Here’s a quick news flash- even if you’re the smartest, most careful IT nerd on the block when it comes to online security, there’s a 50% or better chance that you’ve already fallen victim to an identity thief.  If you’re just an everyday, happy-go-lucky consumer, then forget about it, the odds that you have already become a victim are way over 95%.  That’s because cyber-criminals no longer play fair and they’re not even targeting you anymore.  Today, it’s far easier to hack into a college or state website and steal millions of identities at once.  So yeah, we hate to be the bearer of bad news, but somewhere there’s probably a degenerate with bad intentions that has several vital pieces of your personal information.

On average, it will take 5-8 months from the time your identity is stolen until a criminal uses it to commit a crime, simply because so many social security numbers and credit profiles are available to choose from.  During that “cool down” period, there will likely be no warning that you’re about to fall prey to a criminal at all.  In fact, if your credit score is impressive enough and some other criteria signal that you don’t keep up with your credit reports, then you’re virtually guaranteed to become a target sometime within the near future.  The information below will help you prepare for that reality and how to overcome it.

Watch for Suspicious Mail/Email


In many cases, an initial sign of identity theft will come in the form of an email or a letter in mail from a company that’s requesting additional information about one of your financial accounts.  One major thing that Americans have going for them is that a lot of these solicitations come from overseas, so the English is broken and easily spotted as being questionable.  Sometimes the documentation received is genuine, however, and it’s the first major tipoff that something is amiss.  That’s why you should always open any types of banking or loan documents, even if it’s not an establishment that you currently conduct business with.

Hackers right here in our own neighborhoods use a different tactic though; they will simply sign up for legitimate credit offers in your name and then look to intercept any follow-up documentation straight from your mailbox.  If you’re working a 9-5 job like the rest of America then there’s not a whole lot you can do to stop it, short of having your mail held by the Post Office or delivered to a PO Box.  A mailbox with a lock on it works to some extent as well, but a motivated criminal won’t think twice of jimmying it open.  That’s why the other tips below are so critical in protecting your identity.

Take Advantage of Free Credit Monitoring

credit monitoring

Chances are fairly good that you’ve received a letter in the mail recently about your personal information being compromised.  As we mentioned earlier, it’s almost alarming if you haven’t been notified of identity theft, because retailers from Amazon to major utility companies to entire state databases have been hacked over the past 12 months.  While it is certainly is unfortunate, at least several business entities are trying to make things right through free credit monitoring.  This service essentially gives you 24/7 access to your credit reports from all 3 bureaus and updates you whenever a change posts to your account.  In most cases, this will be a $200-400 service that’s being provided at no cost to you, so it’s definitely worth taking.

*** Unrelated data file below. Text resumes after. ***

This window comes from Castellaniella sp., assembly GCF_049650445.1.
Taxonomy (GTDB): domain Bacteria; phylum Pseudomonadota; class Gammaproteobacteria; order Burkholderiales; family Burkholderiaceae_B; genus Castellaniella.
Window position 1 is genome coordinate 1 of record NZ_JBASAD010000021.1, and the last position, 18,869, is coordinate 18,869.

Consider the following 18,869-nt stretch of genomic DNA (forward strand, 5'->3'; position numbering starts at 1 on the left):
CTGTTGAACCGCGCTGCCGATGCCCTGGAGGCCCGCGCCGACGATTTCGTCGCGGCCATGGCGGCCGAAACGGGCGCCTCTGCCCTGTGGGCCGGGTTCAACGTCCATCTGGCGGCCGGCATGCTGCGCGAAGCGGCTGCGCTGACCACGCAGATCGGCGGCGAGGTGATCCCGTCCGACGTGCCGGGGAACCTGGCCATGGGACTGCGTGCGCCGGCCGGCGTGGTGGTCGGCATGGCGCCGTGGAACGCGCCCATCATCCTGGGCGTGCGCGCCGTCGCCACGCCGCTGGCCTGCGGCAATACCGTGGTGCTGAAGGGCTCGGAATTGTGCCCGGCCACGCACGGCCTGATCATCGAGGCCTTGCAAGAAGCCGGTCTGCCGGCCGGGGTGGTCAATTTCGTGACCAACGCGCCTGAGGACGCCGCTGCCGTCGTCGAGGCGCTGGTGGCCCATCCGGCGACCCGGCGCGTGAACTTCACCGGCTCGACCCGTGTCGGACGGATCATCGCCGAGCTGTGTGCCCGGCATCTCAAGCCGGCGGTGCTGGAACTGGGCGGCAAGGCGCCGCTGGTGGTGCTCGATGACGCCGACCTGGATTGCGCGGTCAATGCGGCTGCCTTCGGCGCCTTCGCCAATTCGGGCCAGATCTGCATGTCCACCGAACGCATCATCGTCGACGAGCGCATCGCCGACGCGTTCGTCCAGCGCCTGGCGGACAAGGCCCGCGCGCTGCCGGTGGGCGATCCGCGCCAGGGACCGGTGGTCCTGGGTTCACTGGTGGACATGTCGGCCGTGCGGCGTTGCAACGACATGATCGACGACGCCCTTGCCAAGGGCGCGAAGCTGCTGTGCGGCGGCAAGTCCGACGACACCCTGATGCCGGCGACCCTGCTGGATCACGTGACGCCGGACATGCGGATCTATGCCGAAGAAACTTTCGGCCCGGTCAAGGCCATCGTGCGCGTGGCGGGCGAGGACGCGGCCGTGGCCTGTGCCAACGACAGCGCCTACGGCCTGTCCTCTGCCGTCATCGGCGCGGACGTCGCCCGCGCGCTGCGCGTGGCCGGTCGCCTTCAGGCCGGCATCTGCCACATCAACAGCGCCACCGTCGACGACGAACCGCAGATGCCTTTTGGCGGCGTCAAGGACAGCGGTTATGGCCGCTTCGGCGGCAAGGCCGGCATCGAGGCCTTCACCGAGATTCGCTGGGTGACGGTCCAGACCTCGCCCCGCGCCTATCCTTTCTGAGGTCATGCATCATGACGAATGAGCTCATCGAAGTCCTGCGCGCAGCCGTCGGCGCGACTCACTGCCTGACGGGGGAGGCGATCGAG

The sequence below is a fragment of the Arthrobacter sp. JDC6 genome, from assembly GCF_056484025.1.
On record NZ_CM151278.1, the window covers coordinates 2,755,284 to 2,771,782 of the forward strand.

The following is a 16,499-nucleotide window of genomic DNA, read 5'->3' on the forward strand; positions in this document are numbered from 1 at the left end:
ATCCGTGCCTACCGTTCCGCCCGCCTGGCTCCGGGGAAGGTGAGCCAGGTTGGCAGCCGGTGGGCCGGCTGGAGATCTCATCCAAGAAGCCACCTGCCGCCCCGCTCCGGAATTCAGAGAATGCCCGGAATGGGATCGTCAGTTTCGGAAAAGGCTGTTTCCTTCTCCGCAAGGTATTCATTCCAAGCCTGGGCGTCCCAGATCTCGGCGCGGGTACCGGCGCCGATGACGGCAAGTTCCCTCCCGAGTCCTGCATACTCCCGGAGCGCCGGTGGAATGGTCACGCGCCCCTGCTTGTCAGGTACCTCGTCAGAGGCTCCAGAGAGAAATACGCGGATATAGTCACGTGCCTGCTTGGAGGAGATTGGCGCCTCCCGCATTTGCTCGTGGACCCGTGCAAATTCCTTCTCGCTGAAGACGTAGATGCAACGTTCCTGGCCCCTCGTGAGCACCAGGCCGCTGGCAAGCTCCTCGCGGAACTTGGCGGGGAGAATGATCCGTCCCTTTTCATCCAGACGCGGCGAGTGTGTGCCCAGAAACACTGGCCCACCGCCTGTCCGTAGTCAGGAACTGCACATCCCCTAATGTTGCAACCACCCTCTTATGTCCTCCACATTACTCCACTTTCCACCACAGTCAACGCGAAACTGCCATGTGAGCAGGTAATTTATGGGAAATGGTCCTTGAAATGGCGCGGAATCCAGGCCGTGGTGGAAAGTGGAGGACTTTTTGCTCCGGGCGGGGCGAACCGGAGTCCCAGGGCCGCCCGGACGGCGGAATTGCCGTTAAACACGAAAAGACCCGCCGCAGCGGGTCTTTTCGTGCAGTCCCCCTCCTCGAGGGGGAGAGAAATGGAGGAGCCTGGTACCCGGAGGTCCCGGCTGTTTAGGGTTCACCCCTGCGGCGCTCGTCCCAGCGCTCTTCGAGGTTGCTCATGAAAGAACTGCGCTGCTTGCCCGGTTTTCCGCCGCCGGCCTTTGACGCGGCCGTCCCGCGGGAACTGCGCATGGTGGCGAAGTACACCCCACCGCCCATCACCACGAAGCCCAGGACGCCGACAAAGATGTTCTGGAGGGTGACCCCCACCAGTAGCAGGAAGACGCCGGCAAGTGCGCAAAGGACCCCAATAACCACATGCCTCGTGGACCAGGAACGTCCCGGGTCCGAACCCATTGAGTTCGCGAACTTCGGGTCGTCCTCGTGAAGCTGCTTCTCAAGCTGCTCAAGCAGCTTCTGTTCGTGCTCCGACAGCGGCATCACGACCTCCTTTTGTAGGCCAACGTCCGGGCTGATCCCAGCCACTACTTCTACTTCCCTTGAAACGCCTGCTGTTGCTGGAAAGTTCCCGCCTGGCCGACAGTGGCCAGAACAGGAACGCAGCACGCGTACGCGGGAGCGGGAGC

On one hand, credit monitoring does absolutely nothing to stop a criminal from committing fraud in your name.  It will, however, keep you updated on any new or unusual credit activity, which means that you can often stop an identity thief before his crime spree reaches epic levels.  Since most identity theft scenarios occur without the victim finding out for months or even years, having the ability to react almost immediately places considerable power in the consumer’s hands.

Consider a Full Credit Lock

locked cards

A safer, more practical approach in today’s society may be to order a credit freeze, which prevents the three major credit bureaus from releasing your credit report to anyone.  The theory behind this move is that since only a tiny fraction of the world’s lenders would consider a loan approval without pulling credit, it drastically reduces the impact of having your social security number stolen.  While this wouldn’t help if someone has stolen an actual credit card or bank account number from one of your online retailers, it would effectively block any new application for credit without your direct permission.

All but two states (Alabama and Michigan) will allow a credit freeze and this process is completed directly through the three major credit bureaus.  There is a $10 fee per bureau ($30 total) and the freeze can be removed at any time for the same cost.  Since consumers have the option to call ahead and pre-approve the release of credit information to a bank or car dealership, for example, there is little reason not to have this safeguard in place.  The only time it really gets tricky is applying for instant-approval credit cards online or in-store, but the slight hassle is certainly worth the additional protection.